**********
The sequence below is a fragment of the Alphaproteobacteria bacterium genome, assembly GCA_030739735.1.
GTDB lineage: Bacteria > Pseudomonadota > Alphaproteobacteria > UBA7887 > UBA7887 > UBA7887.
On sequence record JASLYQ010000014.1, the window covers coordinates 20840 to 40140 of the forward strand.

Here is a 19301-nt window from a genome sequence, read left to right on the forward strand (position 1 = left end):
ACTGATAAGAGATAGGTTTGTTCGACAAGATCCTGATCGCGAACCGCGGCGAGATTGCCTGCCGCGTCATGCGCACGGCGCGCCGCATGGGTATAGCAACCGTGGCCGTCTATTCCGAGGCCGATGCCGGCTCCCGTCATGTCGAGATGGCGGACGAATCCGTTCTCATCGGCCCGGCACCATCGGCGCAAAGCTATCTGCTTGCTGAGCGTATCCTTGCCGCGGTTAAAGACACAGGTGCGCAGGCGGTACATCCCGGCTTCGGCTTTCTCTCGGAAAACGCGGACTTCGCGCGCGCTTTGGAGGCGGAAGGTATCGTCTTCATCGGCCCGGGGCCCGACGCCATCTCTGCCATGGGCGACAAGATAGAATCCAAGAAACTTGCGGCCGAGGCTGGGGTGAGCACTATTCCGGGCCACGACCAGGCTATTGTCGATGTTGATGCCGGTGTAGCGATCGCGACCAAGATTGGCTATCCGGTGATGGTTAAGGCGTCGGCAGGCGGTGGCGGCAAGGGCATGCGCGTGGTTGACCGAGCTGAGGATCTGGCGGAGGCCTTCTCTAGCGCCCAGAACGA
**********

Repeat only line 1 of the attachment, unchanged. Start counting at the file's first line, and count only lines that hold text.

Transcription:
The sequence below is a fragment of the Alphaproteobacteria bacterium genome, assembly GCA_030739735.1.